Contact Daniel Rippy by email (firstname.lastname@example.org).
Sidebar: Risk Detector
At a time when only one in 10 startups go public, and only a few of those stay afloat, how do you know when you're ready to jump from safety to uncertainty? Here are some of Rippy's rules.
Distinguish between the company's survival risk and your risk.
What's your definition of a company's risk? Is it years to profitability? Years to IPO? And how does that risk affect your career? If you acquire new responsibilities and skills, a company's fate may not matter. Often, a company's failure is a badge of courage, because it shows that you were willing to take a chance -- and that you learned from it.
Identify the experience you expect to gain and how it meshes with your overall career plan.
Assume that you won't be promoted and that you won't get rich. But will a startup job be a career detour? You should be able to defend the logic of joining a startup to future employers. Set clear milestones about the kind of contributions that you want to make, and vigorously monitor them. It's more about learning than about having an important title.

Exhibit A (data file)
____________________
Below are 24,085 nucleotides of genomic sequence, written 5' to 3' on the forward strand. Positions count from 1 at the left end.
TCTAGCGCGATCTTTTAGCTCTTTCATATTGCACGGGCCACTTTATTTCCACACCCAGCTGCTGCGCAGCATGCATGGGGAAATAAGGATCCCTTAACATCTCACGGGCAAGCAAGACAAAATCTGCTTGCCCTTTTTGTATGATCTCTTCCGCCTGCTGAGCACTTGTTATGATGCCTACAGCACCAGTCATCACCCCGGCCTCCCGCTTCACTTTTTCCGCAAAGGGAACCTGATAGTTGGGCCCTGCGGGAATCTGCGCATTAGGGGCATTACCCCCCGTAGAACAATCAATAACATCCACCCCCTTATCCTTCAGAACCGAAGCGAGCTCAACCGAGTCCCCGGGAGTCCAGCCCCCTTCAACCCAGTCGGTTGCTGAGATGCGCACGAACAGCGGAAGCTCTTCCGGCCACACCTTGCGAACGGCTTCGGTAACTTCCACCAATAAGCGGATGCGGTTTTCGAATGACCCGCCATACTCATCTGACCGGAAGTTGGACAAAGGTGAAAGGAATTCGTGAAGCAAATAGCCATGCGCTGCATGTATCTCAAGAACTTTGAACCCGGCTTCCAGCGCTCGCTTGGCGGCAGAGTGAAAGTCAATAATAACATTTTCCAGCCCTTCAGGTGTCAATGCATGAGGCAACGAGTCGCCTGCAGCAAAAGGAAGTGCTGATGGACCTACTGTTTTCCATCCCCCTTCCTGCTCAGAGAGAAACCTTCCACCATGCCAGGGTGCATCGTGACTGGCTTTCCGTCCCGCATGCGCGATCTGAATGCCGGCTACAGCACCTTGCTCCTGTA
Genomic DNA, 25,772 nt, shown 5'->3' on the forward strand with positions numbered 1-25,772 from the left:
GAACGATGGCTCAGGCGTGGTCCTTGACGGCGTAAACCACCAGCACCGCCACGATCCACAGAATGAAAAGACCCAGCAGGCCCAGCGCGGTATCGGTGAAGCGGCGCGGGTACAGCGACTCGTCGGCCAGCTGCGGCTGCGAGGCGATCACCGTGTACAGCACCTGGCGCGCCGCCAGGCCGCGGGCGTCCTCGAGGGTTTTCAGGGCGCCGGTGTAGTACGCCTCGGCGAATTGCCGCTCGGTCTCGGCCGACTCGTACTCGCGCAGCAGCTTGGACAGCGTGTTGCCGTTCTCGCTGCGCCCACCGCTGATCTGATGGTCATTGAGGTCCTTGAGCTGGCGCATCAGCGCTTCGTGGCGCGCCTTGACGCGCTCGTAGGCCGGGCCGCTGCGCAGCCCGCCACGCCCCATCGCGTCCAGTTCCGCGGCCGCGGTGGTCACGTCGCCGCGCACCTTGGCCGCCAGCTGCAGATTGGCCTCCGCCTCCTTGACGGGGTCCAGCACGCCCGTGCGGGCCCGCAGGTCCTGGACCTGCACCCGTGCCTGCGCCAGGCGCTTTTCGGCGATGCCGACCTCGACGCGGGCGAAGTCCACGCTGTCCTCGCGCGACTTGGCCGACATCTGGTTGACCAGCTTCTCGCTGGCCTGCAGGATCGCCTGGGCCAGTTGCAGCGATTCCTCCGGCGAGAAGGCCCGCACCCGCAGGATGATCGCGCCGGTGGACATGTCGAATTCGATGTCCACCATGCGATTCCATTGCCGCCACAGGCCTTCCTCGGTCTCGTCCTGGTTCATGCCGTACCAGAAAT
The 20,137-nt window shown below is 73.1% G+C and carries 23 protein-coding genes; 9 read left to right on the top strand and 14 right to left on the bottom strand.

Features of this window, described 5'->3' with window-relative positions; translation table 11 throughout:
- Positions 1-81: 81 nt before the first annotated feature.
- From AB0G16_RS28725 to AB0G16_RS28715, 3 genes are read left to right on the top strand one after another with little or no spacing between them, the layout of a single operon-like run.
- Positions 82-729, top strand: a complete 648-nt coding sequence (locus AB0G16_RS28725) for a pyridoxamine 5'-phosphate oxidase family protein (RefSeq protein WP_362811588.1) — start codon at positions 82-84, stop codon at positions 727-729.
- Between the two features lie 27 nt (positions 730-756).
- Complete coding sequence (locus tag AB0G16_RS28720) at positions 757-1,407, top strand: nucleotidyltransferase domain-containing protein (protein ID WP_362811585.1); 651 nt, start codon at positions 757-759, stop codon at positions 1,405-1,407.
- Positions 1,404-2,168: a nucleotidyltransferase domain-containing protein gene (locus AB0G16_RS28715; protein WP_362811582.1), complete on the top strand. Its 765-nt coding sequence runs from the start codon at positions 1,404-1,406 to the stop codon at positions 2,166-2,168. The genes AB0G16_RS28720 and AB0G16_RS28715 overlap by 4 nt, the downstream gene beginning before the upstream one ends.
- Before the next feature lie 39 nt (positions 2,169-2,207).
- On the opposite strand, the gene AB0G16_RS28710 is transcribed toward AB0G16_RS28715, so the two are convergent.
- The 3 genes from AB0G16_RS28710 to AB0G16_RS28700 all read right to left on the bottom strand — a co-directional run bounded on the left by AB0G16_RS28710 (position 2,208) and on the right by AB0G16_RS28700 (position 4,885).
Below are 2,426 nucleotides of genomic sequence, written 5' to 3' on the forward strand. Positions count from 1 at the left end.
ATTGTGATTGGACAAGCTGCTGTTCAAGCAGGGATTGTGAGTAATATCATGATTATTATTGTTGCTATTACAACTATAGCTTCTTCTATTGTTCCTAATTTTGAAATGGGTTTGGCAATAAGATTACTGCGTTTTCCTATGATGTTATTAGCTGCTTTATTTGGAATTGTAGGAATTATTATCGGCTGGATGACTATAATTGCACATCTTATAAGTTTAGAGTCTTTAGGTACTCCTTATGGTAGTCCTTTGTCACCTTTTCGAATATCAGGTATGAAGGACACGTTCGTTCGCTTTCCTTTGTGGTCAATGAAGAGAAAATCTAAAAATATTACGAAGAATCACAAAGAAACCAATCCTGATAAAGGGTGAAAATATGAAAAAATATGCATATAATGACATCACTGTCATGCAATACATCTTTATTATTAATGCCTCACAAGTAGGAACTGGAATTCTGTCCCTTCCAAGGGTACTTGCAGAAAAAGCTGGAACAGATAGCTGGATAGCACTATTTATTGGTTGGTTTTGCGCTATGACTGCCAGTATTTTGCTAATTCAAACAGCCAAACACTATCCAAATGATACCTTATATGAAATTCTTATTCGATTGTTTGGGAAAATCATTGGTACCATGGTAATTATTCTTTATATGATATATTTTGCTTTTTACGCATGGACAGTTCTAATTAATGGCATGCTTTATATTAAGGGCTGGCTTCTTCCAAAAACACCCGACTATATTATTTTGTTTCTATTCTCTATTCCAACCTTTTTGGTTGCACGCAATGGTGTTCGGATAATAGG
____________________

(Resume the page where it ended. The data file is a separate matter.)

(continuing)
Know which stage of a startup is right for your risk tolerance.
Former Microsoft group product manager Bill Demas joined Vividence Corp., an online customer-experience shop, only after the startup had put its platform technology in place. Had he joined even six months earlier, the company would have been too young to take full advantage of his skills. If you're hired prematurely, says Rippy, you'll spend less time on business development and more time on "administrivia."